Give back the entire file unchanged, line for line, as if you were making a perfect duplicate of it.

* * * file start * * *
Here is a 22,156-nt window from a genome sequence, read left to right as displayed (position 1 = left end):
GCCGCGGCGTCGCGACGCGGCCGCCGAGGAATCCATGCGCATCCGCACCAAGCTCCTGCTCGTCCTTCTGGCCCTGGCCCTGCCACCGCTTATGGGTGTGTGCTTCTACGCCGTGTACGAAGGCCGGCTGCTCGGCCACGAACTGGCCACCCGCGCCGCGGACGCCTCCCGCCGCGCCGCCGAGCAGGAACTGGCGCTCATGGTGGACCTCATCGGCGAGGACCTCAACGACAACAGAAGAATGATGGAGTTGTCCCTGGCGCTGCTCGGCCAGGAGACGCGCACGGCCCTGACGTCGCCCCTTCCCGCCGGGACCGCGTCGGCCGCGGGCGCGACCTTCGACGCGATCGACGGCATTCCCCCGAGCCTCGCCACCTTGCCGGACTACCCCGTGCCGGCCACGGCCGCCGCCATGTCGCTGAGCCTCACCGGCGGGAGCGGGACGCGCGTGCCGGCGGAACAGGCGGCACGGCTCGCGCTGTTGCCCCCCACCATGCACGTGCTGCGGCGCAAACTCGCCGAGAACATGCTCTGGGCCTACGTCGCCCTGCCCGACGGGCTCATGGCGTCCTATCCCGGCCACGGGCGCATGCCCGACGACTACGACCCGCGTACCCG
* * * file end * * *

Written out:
Here is a 22,156-nt window from a genome sequence, read left to right as displayed (position 1 = left end):
GCCGCGGCGTCGCGACGCGGCCGCCGAGGAATCCATGCGCATCCGCACCAAGCTCCTGCTCGTCCTTCTGGCCCTGGCCCTGCCACCGCTTATGGGTGTGTGCTTCTACGCCGTGTACGAAGGCCGGCTGCTCGGCCACGAACTGGCCACCCGCGCCGCGGACGCCTCCCGCCGCGCCGCCGAGCAGGAACTGGCGCTCATGGTGGACCTCATCGGCGAGGACCTCAACGACAACAGAAGAATGATGGAGTTGTCCCTGGCGCTGCTCGGCCAGGAGACGCGCACGGCCCTGACGTCGCCCCTTCCCGCCGGGACCGCGTCGGCCGCGGGCGCGACCTTCGACGCGATCGACGGCATTCCCCCGAGCCTCGCCACCTTGCCGGACTACCCCGTGCCGGCCACGGCCGCCGCCATGTCGCTGAGCCTCACCGGCGGGAGCGGGACGCGCGTGCCGGCGGAACAGGCGGCACGGCTCGCGCTGTTGCCCCCCACCATGCACGTGCTGCGGCGCAAACTCGCCGAGAACATGCTCTGGGCCTACGTCGCCCTGCCCGACGGGCTCATGGCGTCCTATCCCGGCCACGGGCGCATGCCCGACGACTACGACCCGCGTACCCG